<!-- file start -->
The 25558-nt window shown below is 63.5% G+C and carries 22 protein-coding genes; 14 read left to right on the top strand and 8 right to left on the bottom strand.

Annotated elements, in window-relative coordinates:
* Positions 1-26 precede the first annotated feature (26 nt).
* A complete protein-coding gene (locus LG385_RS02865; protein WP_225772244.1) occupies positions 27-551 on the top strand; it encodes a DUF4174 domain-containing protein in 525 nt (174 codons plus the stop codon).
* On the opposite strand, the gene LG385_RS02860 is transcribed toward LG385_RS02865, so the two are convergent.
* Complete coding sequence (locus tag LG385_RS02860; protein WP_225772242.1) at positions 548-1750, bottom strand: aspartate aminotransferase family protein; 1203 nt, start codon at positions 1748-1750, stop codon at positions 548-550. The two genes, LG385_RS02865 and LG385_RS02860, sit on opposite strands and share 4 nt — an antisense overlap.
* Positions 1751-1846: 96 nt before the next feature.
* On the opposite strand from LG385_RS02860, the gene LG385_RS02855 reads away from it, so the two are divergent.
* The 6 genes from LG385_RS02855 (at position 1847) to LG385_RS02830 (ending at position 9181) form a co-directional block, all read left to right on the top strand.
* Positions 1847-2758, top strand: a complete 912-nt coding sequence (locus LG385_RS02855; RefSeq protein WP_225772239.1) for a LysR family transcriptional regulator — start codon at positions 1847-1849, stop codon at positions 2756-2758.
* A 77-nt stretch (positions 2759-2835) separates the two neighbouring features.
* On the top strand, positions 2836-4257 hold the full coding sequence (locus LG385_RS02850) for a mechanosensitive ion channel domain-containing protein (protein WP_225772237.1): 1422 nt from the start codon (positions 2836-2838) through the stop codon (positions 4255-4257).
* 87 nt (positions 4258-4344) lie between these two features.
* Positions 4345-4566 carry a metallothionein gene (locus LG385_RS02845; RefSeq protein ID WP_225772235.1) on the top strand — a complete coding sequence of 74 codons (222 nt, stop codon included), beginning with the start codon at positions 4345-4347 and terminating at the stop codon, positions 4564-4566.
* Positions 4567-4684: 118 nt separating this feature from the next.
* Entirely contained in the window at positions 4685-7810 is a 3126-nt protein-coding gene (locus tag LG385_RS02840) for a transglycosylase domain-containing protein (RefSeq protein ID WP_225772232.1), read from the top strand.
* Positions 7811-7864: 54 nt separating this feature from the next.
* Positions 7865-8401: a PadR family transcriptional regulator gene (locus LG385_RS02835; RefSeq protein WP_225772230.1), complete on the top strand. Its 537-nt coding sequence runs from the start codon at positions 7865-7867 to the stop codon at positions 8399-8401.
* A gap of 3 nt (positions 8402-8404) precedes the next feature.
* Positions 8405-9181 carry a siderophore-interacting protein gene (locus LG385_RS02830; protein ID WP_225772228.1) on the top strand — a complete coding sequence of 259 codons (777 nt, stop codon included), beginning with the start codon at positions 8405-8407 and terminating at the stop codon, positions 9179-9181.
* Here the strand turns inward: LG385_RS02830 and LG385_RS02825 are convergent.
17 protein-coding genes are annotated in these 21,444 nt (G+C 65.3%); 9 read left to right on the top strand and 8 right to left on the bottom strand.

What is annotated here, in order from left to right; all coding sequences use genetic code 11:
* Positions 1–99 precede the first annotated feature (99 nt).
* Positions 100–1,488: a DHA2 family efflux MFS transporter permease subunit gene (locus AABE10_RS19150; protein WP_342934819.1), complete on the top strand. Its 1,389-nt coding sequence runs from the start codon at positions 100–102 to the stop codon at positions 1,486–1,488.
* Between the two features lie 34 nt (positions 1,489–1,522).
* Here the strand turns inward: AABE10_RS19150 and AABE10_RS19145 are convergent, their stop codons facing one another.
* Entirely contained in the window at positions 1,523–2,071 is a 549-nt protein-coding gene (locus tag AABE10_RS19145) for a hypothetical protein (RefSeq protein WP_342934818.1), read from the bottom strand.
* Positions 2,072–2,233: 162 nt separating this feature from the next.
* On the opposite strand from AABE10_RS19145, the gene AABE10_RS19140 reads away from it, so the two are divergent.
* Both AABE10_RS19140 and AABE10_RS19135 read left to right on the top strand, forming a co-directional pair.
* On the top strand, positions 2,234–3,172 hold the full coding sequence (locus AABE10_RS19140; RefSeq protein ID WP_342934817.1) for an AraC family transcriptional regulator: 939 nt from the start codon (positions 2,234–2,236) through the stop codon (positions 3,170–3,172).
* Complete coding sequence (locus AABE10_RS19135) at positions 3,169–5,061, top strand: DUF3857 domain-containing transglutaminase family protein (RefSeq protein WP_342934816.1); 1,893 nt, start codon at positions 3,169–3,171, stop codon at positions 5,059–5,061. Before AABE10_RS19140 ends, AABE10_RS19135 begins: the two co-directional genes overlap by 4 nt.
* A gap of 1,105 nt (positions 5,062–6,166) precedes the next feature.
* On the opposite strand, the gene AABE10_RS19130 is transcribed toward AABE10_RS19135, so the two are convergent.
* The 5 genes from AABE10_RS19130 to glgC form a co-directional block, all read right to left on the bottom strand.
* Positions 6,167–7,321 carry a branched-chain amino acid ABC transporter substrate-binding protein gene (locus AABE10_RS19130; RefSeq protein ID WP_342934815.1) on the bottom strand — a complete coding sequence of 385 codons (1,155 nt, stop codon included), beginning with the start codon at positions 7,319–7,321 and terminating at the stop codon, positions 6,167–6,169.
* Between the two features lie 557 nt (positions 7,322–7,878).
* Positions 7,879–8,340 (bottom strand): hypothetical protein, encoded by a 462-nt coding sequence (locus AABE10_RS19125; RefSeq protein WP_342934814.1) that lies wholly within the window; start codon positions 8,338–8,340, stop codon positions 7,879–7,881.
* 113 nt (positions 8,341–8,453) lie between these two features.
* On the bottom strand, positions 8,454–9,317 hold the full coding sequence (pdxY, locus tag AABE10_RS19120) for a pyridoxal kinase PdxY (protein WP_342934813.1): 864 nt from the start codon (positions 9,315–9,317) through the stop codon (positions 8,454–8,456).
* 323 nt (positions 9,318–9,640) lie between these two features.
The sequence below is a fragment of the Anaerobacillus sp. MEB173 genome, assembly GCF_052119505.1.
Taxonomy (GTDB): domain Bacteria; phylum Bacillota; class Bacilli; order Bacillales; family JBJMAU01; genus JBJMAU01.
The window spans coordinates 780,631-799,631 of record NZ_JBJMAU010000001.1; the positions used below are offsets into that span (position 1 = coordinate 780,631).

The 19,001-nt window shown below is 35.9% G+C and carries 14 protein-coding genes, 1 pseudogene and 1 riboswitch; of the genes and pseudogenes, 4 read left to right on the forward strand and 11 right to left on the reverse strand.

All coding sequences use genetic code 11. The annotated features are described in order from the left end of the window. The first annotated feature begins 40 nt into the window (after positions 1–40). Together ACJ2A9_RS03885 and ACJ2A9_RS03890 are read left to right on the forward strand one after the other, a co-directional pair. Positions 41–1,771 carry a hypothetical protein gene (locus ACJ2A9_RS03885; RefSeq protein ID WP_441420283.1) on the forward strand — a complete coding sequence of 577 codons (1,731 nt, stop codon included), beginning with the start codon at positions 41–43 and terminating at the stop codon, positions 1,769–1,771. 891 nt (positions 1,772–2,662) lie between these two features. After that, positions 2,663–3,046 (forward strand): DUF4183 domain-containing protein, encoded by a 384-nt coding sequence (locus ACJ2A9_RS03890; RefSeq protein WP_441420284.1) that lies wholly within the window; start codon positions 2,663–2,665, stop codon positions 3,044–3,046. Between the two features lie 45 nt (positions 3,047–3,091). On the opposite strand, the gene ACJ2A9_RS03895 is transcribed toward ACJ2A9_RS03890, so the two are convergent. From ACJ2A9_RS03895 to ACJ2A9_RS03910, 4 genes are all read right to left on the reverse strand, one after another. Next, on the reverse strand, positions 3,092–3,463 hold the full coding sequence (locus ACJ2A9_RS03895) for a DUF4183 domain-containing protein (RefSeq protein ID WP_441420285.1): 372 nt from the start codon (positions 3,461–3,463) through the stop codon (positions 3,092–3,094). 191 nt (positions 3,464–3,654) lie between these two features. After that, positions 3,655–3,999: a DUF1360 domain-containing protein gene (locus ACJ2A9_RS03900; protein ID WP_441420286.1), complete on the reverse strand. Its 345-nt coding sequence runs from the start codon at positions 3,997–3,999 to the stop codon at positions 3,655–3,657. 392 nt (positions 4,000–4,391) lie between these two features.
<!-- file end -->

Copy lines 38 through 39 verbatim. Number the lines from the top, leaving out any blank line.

* Between the two features lie 557 nt (positions 7,322–7,878).
* Positions 7,879–8,340 (bottom strand): hypothetical protein, encoded by a 462-nt coding sequence (locus AABE10_RS19125; RefSeq protein WP_342934814.1) that lies wholly within the window; start codon positions 8,338–8,340, stop codon positions 7,879–7,881.